This regrouping is intended to guide the design of conventional length regimens. For shorter regimens of eight or nine months the drug regimen is usually standardized. Medicines in Groups A and C are shown by decreasing order of usual preference for use. The carbapenems (which include meropenem and imipenem and ertapenem) and clavulanate are meant to be used together. Clavulanate is only available in formulations combined with amoxicillin. HIV status must be tested and confirmed to be negative before thioacetazone is started.
A conventional treatment regimen for any patient with rifampicin resistant TB, is always going to be complex. A number of different second line drugs need to be used on the basis of the drugs that the patient is already known, or likely to be resistant to.
These recommendations cover rifampicin resistant forms of TB, including patients with strains susceptible to isoniazid, or with additional resistance to isoniazid (i.e. multi drug resistant TB; MDR-TB). It also includes patients with strains also resistant to other medicines from the first line group (poly-resistant) or from the second line group (e.g. extremely drug resistant TB (XDR-TB)).
In patients with rifampicin resistant or multi drug resistant TB, a regimen with at least five effective TB medicines is recommended during the intensive phase. This includes pyrazinamide and four core second line medicines, one chosen from Group A, one from Group B, and at least two from Group C. If the minimum of effective TB medicines cannot be composed, an agent from Group D2 and other agents from D3 may be added to bring the total to five.
Group D2 consists of the drugs bedaquiline and delamanid. WHO has produced a “best practice” statement on the use of these two drugs.4“WHO best practice statement on the off-label use of bedaquiline and delamanid for the treatment of multidrug-resistant tuberculosis”, WHO, 2017, apps.who.int/iris/handle/10665/258941
In patients with rifampicin-resistant or multi-drug resistant TB, it is recommended that the regimen be further strengthened with high dose isoniazid and/or ethambutol.
Treatment with later generation fluoroquinolones (defined here as high dose levofloxacin, moxifloxacin, and gatifloxacin) has been shown to significantly improve treatment outcomes in adults with rifampicin resistant or multi drug resistant TB. This group of second line drugs is therefore considered to be the most important component of the core MDR-TB regimen. The benefits from their use outweighs the potential risks. So they should always be included unless there is an absolute contra-indication for their use.
The order of preference for the inclusion of the later generation fluoroquinolones in MDR-TB regimens is:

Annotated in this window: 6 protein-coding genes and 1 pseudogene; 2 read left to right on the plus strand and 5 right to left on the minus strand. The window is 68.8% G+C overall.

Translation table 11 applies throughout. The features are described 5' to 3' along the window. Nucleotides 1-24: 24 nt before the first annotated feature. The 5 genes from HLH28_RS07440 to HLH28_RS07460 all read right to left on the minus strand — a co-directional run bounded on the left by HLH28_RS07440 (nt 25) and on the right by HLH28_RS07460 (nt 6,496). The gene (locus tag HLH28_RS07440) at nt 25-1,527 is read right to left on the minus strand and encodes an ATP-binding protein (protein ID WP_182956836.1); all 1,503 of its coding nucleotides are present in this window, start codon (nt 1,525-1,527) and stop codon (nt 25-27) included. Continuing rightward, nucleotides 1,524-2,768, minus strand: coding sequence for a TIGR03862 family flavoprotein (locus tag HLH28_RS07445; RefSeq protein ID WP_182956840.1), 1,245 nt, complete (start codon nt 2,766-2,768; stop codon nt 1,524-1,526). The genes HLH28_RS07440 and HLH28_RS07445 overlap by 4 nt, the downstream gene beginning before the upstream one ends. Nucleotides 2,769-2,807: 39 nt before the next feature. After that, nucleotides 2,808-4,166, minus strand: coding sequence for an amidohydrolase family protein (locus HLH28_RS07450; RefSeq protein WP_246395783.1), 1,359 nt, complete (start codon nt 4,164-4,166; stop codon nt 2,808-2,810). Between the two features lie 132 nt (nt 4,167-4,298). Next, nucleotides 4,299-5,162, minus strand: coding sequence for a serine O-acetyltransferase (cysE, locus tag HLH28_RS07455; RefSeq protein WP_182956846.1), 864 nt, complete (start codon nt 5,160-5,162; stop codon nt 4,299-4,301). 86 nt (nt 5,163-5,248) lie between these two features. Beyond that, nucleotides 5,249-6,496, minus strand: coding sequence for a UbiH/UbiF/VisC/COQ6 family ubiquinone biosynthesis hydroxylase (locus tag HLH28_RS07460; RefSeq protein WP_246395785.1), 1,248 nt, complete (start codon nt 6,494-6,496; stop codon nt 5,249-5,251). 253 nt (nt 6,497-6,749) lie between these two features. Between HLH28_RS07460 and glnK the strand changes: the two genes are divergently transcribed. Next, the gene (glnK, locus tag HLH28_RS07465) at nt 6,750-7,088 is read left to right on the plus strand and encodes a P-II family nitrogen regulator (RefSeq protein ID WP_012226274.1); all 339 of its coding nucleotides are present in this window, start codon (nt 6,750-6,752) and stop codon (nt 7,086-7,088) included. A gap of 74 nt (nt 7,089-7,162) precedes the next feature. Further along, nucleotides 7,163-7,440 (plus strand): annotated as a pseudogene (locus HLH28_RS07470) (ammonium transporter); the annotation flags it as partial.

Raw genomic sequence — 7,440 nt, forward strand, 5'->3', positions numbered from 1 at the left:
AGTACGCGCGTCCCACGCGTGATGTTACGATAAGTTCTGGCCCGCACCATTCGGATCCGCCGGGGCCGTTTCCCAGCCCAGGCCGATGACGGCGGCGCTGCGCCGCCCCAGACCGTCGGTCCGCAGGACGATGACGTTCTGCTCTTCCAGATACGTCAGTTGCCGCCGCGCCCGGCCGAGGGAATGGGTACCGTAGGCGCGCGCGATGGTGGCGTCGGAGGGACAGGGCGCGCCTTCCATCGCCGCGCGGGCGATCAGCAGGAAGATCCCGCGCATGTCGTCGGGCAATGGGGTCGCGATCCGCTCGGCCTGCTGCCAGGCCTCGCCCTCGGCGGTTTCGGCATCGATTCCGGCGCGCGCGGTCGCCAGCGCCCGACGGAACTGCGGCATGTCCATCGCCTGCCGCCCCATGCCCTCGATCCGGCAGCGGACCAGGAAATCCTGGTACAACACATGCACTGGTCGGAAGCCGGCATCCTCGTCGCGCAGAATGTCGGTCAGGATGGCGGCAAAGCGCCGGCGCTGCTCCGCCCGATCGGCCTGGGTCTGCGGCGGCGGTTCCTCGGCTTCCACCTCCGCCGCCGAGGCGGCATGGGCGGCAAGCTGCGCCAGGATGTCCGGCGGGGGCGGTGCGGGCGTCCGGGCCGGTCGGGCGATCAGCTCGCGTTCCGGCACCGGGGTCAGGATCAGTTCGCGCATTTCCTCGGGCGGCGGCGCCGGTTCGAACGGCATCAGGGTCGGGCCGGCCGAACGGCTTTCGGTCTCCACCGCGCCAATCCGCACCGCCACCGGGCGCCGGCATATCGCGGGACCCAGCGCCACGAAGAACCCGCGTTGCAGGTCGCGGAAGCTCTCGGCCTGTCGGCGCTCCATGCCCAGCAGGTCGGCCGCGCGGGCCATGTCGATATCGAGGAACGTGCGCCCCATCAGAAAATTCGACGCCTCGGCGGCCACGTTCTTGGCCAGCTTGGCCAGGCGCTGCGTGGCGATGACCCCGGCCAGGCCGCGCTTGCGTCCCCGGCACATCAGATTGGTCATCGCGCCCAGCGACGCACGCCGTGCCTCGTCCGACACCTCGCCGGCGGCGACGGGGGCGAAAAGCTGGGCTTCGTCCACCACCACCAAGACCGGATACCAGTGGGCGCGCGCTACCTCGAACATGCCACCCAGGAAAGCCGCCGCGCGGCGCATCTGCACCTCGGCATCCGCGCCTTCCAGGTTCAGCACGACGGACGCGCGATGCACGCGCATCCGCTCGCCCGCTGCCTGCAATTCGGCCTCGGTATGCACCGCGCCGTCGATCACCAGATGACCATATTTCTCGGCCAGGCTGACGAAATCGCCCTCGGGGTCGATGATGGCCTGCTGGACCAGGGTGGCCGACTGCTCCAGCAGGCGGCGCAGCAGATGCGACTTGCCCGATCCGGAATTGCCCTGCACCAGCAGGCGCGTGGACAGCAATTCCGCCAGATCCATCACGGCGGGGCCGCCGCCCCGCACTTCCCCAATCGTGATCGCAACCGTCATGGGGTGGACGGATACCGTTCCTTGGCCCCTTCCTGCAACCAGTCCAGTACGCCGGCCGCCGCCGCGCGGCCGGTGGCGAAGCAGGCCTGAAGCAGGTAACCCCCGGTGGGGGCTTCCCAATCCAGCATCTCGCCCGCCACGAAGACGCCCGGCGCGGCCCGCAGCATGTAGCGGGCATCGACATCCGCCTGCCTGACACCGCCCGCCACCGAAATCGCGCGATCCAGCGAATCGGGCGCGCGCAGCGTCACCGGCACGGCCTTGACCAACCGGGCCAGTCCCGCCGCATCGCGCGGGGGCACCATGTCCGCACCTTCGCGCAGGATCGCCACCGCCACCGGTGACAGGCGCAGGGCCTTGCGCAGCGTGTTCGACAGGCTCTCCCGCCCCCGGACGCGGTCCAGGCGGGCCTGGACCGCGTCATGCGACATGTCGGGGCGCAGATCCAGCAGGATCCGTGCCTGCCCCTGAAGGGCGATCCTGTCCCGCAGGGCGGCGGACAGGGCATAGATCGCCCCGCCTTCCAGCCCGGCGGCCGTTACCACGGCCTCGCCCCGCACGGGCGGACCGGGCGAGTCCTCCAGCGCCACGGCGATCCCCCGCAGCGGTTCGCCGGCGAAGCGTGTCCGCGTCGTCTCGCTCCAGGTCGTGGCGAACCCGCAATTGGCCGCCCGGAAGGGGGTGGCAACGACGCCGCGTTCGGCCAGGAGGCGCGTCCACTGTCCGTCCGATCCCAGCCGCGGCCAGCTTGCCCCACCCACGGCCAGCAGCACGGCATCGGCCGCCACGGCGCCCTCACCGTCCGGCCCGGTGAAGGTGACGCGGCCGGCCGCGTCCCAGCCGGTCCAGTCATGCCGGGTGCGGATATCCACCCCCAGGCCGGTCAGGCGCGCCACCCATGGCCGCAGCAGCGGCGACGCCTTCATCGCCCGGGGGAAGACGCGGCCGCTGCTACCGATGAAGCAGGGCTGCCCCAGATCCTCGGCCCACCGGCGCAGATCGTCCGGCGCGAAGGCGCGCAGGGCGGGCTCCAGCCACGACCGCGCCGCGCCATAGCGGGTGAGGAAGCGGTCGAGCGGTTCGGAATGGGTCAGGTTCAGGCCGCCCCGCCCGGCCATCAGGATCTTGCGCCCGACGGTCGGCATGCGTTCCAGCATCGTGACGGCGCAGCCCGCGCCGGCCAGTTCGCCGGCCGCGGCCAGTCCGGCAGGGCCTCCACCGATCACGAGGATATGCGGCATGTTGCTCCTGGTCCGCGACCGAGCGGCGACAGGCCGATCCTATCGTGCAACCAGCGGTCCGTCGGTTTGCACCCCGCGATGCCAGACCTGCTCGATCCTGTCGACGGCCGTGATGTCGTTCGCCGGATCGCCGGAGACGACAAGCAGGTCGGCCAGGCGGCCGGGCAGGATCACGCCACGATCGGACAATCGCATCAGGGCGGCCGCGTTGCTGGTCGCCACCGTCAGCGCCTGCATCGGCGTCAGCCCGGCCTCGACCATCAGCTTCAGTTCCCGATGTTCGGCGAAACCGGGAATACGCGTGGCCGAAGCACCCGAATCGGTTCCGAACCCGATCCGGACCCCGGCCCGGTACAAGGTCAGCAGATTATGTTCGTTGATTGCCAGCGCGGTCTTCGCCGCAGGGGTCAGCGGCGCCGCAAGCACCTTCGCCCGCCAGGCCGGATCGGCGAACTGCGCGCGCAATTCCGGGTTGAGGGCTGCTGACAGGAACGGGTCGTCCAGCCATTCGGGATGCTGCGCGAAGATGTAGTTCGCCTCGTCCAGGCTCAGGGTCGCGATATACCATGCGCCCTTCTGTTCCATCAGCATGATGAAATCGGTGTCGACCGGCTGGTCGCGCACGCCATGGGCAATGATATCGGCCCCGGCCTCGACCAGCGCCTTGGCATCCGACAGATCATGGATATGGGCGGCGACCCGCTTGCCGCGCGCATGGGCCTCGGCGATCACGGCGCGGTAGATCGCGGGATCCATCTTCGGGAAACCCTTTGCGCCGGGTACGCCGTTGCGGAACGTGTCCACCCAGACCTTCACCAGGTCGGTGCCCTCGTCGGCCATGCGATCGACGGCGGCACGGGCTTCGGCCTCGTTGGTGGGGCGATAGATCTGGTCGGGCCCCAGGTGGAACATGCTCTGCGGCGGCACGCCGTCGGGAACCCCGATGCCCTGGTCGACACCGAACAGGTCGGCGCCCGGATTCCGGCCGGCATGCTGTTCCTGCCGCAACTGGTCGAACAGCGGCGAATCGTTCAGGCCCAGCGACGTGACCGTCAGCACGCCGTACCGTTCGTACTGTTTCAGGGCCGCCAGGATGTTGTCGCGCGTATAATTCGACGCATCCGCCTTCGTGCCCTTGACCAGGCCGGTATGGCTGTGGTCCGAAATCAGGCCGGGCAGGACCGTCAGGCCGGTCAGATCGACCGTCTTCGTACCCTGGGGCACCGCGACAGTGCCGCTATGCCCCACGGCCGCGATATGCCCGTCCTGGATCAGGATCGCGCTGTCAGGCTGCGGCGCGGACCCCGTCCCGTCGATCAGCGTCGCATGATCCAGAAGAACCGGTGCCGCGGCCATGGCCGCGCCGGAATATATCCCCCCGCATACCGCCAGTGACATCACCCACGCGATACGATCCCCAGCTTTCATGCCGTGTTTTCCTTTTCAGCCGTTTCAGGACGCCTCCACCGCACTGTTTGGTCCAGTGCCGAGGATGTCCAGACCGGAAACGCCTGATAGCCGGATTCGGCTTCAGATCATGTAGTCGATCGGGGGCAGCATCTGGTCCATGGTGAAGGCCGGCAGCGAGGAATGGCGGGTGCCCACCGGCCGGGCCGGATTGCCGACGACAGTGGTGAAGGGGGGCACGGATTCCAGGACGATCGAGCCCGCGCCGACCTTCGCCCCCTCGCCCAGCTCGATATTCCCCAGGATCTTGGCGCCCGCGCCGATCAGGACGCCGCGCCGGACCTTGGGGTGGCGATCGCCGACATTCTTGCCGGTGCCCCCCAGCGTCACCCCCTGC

It is recommended that ofloxacin is phased out from MDR-TB regimens and that ciprofloxacin is never used due to the limited evidence for their effectiveness.
Adults with rifampicin resistant or multi drug resistant TB should always receive a second line injectable agent as part of their regimen, unless there is an important reason for not doing so.
The choice of which of the three standard agents to use, amikacin, capreomycin or kanamycin should be determined by the likelihood of effectiveness and by implementation considerations. Patients need to be carefully monitored for side effects while using second line injectable agents. Hearing loss and nephrotoxicity are among the most frequent and most severe side effects.
For the treatment of RR-TB and MDR-TB streptomycin can be used as a substitute for second line injectable agents when aminoglycosides or capreomycin cannot be used and susceptibility is highly likely. It needs to be remembered that streptomycin has severe side effects and can frequently result in a loss of hearing.`
Two or more of the following four medicines should be included. Ethionamide (or prothionamide) cycloserine (or terizidone) linezolid and clofazimine. Group C agents are included to bring the total of effective second line TB medicines in the core regimen to at least four during the intensive phase of the regimen.
Group D1 consists of pyrazinamide, ethambutol and high dose isoniazid. These agents are usually added to the core second line medications unless the risks from confirmed resistance, pill burden, intolerance or drug drug interactions outweigh the potential benefits.
Group D3 consists of p-aminosalicylic acid (PAS), imipenem-cilastatin, meropenem, clavulanate and thioacetazone. These drugs are only to be used when an MDR-TB regimen with at least 5 effective drugs ( i.e. primarily 4 core second line medicines plus pyrazinamide) cannot otherwise be composed.
Surgery for the treatment of drug resistant TB is now recommended in some circumstances. In patients with RR-TB or MDR-TB elective partial lung resection (lobectomy or wedge resection) may be used alongside a recommended MDR-TB regimen.
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WHO treatment guidelines for drug resistant tuberculosis 2016 update http://apps.who.int/iris/handle/10665/250125/
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|1.||↑||Keshavjee, S., Farmer, P.E. “Time to put boots on the ground: making universal access to MDR-TB treatment a reality”, Int J Tuberc Lung Dis, 14(10), October 2010, 1222-1225 http://www.ingentaconnect.com|
|2.||↑||“Frightening injection sends never-ending pain throughout your body”, www.health24.com|
|3.||↑||“WHO treatment guidelines for drug-resistant tuberculosis (2016 update)”, WHO, Geneva, 2016 www.who.int/tb/areas-of-work/drug-resistant-tb/|
|4.||↑||“WHO best practice statement on the off-label use of bedaquiline and delamanid for the treatment of multidrug-resistant tuberculosis”, WHO, 2017, apps.who.int/iris/handle/10665/258941|